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Kobe Steel Chairman and CEO Hiroya Kawasaki will step down.
Japan-Update

Kobe Steel CEO to quit over quality scandal

Resignation part of a bigger management shakeup at Japanese group

TOKYO -- Kobe Steel Chairman and CEO Hiroya Kawasaki will step down in response to quality control lapses that resulted in substandard materials being supplied to hundreds of companies, people familiar with the matter told Nikkei.

The scandal encompassing aluminum, copper, steel and other products affected some of Japan's biggest manufacturers, including automakers Toyota MotorHonda Motor and Mazda Motor, as well as bullet train operators JR Tokai and JR West.

The head of Kobe Steel's aluminum and copper division, Akira Kaneko, also will resign, as will several other executives. A few dozen middle managers will face pay cuts, reassignment or other actions.

Kobe Steel plans to announce the personnel changes Tuesday. Kawasaki will vacate his seat on the company's board in June. Candidates to succeed the 63-year-old, who also holds the title of president, remain under discussion.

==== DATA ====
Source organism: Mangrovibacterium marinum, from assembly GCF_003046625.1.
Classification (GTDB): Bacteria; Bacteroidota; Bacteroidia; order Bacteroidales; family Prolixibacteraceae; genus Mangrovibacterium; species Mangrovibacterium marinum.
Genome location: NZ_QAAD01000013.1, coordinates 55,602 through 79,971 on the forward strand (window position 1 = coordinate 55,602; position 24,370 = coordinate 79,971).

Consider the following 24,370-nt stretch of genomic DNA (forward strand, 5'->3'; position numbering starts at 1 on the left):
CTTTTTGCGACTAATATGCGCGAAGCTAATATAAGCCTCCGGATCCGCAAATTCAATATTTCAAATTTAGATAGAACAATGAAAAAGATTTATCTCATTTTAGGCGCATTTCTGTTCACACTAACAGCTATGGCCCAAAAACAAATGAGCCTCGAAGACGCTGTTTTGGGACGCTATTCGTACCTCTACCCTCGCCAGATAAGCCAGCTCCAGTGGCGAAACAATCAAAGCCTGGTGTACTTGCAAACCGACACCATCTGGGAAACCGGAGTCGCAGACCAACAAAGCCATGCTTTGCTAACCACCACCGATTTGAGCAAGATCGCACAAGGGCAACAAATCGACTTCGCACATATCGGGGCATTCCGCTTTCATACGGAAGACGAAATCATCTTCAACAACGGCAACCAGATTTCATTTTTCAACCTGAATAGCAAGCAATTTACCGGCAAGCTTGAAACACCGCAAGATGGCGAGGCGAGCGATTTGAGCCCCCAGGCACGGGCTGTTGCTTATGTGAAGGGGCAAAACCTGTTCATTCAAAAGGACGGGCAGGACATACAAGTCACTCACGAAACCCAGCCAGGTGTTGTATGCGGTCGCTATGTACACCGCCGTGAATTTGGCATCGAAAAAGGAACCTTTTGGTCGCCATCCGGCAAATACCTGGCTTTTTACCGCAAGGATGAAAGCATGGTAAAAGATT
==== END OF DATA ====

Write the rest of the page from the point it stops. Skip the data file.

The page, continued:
The problems with Kobe Steel's aluminum and copper materials came to light in October. Internal investigation into the scandal led to the discovery of data falsifications in the steel and machinery divisions as well, along with attempts to cover up the problems at some production sites. Overall, more than 500 companies received metal from the steelmaker that failed to meet agreed-on specifications. The revelations brought Kobe Steel under scrutiny by the U.S. Department of Justice.

This was not the first such scandal under Kawasaki's tenure, which began in 2013. In 2016, Kobe Steel affiliate Shinko Wire Stainless was found to have falsified quality data, and the unit lost its Japanese Industrial Standards certification for steel wire used to make springs.

Toyota, Mazda and Honda later said the suspect Kobe Steel materials met their internal safety standards. Railways JR Tokai and JR West also reported no safety concerns over the use of Kobe Steel metal in their trains.

But the steelmaker's repeated lapses have sown mistrust among its customers, industry insiders say.

Kobe Steel's management on Monday reviewed the final report by an independent committee tasked with investigating the quality control problems. The review, first scheduled for December, was delayed to the end of February after shortcomings were found in the company's voluntary inspection process.

Kobe Steel will not publish the committee report at Tuesday's news conference, given the possibility of criminal liabilities resulting from the U.S. Justice Department inquiry. Instead, the company will release details including the root causes of the scandal as well as preventative measures, which have been drawn up based on the report.

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